Friday, May 13, 2005

Space Shuttle Disaster Claims More Victims

NASA Administrator Michael Griffin submitted a revised 2005 budget to Congress which cuts funding for Project Prometheus, a number of IIS research studies and postpones two advanced space telescopes and a Mars lander slated for 2009.

The costs were needed to cover budget holes opened up by a higher than expected tab for duct-taping the shuttles together and to cover the cost of a manned expedition to the Hubble space telescope, in defiance of the Columbia Accident Review Board's recommendations. Other costs include covering $400m in Congressional pork.

While the Hubble provides pretty pictures, it would be better to move and deploy replacement telescopes launched from unmanned rockets. These would provide higher quality images at a fraction of the cost and none of the danger.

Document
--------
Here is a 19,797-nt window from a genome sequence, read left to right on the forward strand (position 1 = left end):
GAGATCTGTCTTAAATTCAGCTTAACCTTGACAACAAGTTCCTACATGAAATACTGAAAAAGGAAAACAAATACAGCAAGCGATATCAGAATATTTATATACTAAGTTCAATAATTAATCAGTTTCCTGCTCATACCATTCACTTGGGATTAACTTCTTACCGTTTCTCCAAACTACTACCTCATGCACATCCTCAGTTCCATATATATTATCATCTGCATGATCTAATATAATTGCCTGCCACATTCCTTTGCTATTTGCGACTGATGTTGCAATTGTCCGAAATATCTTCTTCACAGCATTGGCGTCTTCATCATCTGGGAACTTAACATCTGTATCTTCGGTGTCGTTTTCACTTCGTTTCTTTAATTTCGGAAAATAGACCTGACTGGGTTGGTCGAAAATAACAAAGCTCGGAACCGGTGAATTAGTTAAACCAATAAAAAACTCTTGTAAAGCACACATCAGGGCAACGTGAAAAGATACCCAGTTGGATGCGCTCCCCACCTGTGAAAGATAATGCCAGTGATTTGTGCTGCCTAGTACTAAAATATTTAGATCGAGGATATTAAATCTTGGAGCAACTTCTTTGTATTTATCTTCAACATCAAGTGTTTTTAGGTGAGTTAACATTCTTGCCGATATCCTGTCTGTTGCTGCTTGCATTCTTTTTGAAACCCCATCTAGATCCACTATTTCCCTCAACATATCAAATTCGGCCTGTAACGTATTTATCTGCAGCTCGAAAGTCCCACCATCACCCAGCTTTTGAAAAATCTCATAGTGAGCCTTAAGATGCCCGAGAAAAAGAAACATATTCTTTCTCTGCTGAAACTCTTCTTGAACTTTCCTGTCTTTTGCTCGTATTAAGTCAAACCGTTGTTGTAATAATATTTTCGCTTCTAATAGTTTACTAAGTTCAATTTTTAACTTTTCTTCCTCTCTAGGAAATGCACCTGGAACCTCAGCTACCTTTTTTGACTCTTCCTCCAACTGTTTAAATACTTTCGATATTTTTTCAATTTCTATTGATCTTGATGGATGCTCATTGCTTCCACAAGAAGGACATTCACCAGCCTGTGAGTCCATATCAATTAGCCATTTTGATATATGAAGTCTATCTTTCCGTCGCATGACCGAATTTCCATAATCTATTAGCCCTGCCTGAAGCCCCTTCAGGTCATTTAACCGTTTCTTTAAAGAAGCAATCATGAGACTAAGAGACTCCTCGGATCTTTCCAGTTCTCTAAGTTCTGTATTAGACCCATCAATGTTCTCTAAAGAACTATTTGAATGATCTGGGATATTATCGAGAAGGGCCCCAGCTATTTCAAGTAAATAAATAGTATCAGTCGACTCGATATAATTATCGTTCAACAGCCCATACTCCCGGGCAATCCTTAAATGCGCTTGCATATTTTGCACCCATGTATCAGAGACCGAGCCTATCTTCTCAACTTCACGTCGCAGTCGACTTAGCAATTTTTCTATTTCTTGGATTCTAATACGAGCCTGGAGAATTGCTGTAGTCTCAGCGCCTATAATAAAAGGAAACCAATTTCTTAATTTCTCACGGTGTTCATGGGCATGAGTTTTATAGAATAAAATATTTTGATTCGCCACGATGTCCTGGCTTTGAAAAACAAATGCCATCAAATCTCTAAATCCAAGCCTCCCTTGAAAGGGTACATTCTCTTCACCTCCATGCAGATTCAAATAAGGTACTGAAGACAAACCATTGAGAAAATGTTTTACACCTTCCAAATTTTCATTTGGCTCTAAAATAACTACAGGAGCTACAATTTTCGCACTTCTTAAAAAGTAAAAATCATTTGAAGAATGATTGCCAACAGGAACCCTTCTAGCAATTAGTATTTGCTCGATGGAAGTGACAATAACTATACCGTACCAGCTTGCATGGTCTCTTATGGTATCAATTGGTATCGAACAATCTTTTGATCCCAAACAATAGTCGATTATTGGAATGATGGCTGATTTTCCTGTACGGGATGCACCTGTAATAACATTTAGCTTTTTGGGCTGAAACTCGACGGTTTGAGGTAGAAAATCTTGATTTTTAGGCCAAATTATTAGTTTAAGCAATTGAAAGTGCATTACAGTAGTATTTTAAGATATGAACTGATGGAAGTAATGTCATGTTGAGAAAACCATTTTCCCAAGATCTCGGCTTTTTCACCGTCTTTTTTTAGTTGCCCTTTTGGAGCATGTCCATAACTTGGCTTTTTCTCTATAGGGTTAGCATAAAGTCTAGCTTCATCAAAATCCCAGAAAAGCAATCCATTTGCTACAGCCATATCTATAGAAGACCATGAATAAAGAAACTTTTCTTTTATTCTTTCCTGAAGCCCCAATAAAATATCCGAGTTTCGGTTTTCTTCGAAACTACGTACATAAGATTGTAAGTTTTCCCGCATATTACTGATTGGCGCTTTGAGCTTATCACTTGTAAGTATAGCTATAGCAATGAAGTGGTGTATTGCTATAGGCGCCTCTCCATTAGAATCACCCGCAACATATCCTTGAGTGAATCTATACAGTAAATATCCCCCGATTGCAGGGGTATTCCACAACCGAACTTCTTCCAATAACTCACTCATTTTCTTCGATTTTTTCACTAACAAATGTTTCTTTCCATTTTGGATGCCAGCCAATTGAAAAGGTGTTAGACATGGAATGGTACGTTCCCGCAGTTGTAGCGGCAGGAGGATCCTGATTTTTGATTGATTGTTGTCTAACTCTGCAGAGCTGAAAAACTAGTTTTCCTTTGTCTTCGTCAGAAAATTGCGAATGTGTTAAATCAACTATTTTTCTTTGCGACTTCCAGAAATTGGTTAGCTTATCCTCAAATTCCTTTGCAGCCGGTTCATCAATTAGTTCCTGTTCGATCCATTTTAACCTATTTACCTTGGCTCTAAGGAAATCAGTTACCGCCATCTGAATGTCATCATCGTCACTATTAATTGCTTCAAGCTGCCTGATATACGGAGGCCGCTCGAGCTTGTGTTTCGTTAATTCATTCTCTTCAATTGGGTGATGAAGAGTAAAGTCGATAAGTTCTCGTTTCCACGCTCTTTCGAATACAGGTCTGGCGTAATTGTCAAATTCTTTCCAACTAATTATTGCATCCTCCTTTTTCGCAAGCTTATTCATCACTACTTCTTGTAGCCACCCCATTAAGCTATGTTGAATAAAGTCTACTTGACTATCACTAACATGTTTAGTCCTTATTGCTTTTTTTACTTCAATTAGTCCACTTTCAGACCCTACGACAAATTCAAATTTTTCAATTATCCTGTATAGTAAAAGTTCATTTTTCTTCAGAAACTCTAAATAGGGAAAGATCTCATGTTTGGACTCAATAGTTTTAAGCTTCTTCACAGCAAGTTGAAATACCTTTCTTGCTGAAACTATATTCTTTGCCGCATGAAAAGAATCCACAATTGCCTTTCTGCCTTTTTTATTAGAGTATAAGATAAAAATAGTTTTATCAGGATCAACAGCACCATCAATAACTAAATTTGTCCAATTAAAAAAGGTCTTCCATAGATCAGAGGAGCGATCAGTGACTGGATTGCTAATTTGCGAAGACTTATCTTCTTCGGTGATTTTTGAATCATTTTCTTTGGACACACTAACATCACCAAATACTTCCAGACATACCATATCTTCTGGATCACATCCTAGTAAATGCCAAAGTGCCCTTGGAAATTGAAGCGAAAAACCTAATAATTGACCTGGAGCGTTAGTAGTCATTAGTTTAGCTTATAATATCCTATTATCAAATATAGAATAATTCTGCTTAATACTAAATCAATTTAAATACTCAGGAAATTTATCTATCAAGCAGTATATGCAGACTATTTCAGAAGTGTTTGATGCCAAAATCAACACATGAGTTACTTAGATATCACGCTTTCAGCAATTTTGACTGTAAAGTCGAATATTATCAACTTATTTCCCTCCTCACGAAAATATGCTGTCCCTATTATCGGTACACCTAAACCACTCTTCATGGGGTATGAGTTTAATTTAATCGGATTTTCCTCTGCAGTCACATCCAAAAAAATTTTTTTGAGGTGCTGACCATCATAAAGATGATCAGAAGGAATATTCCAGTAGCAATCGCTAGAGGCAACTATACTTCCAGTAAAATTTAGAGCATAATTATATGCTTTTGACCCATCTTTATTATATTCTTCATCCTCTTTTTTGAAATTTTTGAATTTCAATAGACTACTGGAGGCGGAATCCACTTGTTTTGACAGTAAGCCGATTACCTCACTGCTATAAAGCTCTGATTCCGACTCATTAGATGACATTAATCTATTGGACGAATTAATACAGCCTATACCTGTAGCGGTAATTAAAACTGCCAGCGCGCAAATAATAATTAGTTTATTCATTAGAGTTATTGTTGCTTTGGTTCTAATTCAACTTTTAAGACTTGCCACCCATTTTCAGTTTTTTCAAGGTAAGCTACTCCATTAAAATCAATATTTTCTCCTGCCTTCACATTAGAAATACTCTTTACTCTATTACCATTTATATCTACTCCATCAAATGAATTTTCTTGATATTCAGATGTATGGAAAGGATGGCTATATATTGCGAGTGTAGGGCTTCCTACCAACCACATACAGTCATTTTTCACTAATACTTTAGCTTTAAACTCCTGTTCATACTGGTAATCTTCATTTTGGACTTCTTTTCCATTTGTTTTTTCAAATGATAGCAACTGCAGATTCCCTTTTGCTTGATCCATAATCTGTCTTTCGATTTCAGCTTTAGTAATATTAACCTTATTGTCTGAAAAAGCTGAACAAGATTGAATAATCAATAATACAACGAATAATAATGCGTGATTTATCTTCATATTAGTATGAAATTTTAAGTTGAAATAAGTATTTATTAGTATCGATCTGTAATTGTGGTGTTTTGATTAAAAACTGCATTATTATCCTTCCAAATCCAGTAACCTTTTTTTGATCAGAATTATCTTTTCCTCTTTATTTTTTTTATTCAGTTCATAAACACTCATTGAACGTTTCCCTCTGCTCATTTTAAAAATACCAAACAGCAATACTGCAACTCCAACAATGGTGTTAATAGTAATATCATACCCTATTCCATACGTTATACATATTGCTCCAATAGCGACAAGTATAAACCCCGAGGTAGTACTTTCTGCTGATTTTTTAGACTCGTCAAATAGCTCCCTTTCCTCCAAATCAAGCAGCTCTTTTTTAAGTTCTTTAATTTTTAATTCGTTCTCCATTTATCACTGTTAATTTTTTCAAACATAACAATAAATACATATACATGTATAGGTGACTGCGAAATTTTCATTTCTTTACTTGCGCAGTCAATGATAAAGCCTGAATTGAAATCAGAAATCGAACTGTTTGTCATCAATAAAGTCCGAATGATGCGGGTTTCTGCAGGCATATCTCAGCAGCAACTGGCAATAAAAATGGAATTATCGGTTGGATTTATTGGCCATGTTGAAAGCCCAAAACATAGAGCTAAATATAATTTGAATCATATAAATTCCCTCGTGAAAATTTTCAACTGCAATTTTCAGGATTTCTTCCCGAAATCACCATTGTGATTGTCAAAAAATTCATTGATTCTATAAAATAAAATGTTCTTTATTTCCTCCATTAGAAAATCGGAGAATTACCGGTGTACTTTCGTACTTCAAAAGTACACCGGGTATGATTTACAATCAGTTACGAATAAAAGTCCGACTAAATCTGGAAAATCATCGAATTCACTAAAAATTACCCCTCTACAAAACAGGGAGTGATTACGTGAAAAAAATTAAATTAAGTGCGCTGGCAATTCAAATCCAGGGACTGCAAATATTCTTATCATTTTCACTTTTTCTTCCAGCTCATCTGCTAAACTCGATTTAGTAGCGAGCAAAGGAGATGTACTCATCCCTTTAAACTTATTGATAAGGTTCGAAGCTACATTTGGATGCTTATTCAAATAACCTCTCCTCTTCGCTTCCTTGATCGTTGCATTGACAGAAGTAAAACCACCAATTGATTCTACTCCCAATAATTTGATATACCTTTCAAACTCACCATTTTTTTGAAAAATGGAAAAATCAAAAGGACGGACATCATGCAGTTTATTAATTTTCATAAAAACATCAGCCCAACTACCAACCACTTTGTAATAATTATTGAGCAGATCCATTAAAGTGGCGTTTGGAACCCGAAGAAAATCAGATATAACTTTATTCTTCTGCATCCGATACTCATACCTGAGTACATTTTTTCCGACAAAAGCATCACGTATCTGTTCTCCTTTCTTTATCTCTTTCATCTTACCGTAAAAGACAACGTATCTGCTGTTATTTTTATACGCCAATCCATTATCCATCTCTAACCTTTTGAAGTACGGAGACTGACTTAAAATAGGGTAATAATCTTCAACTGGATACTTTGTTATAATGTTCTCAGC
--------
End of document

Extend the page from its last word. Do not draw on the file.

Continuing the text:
The IIS is a great white elephant meant to justify the existence of the Shuttle. Little science of value is likely to come out of it especially with the station as undermanned as it is. The acclaimed commercial research has failed to materialize.

Griffin seems to know where his bread is buttered (Congress) and is playing the odds that returning the Shuttle to flight and patching Hubble will improve the program's tarnished image. In the long run, however, this is a Faustian bargain securing NASA decline for the foreseeable future.